It is that time of year again at GTL, when we begin our plans for the trip to East Africa. Our Board Members are, almost by definition, people who have fallen in love with East Africa. For some it has meant home and family; for others East Africa was where they discovered something new–something about themselves and about their world. So when I sent out the first feelers this year, I saw the wistful looks of those who simply could not join us and the spark of excitement from those who might.
Though each board member and guest pays his or her own way, the trip is in all honesty, not much of a vacation. We will probably split into two teams to cover three countries and twenty schools. At each school, we will sit down with our scholarship students one-on-one. Each interview is both incredibly fulfilling and pretty darn tiring. Some students are shy; some have all sorts of questions about our lives back in the U.S. Either way, there is an art to giving someone your full attention for that all too brief period of time. Some of excel at that–I have watched our President, Richard, get completely lost in a conversation with one of our students and forget the rest of us are a table away in the classroom while he starts explaining how he cares for his bee colony or listens to a young woman’s observations on her favorite class.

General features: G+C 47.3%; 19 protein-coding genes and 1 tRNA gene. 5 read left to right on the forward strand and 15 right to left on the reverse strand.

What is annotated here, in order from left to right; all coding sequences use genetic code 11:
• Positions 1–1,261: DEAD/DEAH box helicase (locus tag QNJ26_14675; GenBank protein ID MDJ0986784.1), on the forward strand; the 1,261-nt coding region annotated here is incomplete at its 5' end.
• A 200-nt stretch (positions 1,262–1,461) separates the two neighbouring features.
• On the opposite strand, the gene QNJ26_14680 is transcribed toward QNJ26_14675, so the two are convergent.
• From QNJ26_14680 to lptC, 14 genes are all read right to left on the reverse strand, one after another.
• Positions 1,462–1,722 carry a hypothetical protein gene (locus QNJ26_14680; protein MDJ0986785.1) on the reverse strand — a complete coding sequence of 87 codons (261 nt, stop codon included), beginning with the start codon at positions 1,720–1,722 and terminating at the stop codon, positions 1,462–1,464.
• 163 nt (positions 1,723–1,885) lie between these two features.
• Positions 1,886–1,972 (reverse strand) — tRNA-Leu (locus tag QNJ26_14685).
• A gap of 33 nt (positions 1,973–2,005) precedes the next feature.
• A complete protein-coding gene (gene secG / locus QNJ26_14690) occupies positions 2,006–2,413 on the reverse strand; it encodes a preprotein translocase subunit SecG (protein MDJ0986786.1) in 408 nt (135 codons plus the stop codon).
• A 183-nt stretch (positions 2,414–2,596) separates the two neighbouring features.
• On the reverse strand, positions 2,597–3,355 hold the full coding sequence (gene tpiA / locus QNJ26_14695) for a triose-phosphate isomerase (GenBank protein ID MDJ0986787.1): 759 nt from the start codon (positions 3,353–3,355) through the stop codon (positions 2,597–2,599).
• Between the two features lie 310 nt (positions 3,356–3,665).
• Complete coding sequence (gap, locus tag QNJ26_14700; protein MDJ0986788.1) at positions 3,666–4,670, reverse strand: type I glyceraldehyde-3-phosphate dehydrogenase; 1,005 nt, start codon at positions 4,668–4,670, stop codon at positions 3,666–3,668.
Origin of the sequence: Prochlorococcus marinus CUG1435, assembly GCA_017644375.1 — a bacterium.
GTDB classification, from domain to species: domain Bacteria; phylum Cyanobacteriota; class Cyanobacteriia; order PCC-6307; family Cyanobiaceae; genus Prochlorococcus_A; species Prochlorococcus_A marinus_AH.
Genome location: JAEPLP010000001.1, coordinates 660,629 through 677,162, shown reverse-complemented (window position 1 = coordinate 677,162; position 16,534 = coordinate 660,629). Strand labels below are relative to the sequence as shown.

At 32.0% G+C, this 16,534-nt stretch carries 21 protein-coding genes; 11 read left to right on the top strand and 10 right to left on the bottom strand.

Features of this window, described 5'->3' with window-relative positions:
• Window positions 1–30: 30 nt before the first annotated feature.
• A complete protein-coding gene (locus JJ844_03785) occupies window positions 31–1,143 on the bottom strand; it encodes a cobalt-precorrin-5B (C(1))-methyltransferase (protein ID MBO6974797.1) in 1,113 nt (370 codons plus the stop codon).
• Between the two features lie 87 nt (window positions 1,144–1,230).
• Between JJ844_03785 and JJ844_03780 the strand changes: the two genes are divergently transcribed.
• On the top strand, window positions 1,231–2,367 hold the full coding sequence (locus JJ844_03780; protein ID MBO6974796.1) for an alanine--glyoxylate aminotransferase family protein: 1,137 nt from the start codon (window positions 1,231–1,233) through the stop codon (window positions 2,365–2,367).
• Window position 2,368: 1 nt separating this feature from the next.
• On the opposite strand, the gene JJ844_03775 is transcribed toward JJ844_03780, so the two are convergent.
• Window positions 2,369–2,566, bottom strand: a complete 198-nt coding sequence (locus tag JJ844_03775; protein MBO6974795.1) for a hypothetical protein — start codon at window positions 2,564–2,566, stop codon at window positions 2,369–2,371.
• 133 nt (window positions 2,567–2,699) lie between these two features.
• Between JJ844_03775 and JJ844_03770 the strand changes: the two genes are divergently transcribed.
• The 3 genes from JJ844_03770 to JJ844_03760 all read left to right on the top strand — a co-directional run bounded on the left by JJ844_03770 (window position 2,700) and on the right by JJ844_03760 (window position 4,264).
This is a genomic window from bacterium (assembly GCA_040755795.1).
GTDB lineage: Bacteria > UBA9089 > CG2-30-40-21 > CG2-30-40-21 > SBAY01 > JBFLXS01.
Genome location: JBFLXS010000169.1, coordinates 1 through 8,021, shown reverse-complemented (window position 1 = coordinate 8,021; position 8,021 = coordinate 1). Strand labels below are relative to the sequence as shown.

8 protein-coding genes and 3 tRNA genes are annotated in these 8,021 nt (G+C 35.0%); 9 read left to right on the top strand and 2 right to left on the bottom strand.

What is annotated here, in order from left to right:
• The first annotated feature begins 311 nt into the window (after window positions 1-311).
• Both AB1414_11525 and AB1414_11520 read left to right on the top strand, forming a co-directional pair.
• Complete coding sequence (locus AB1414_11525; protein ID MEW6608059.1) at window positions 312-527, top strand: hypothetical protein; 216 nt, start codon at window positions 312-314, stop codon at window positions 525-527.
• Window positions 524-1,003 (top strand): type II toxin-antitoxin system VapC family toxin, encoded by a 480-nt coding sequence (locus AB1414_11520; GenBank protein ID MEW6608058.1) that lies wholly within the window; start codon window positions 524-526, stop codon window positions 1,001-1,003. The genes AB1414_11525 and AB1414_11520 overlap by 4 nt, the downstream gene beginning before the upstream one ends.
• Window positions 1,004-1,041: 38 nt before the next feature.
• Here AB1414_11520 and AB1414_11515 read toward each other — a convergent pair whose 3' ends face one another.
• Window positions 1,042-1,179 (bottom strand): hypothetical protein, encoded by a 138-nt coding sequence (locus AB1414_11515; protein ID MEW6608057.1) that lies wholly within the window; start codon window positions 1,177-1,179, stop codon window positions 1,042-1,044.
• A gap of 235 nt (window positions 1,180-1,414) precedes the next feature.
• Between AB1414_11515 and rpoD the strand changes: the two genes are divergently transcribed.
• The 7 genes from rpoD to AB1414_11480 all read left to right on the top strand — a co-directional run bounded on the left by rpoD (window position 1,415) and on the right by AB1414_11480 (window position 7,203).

The travel between school visits is always an adventure, too. As the official planner of the trip last year, I pretended not to notice how anxious my troupe was as we approached the site of our next hotel. We have three criteria for choosing a hotel–price, safety and hot water. Let’s just say that these criteria don’t quite add up to a luxurious stay. And then there are the long distance van rides–pavement optional.
But there is something special about this trip. As we travel we meet teachers, taxi drivers, servers, farmers, mothers, cousins, preachers, bankers and herders. We sit together with whoever has joined our company that day to sip cold ginger drinks. and we talk about things that matter to all of us. We discuss iPads and politics–East African and U.S. since East Africans know all about both. We talk about weather and work and about schools. And when we climb back into the van for the next leg of our trip, we leave a little of ourselves and bring along a little bit of the men, women and children with whom we have spent time.
According to Merriam Webster, the word vacation comes from a 14th century term for freedom or exemption. The Africa trip is definitely not a vacation. It is, in fact, the reverse. When we return from Africa, we will be less free and less able to exempt ourselves from the world around us. We will be bound in beautiful, delicate threads to whole villages full of people and to the young women whose determination and talent brought us across oceans. It’s time for Africa! Adventurers welcome.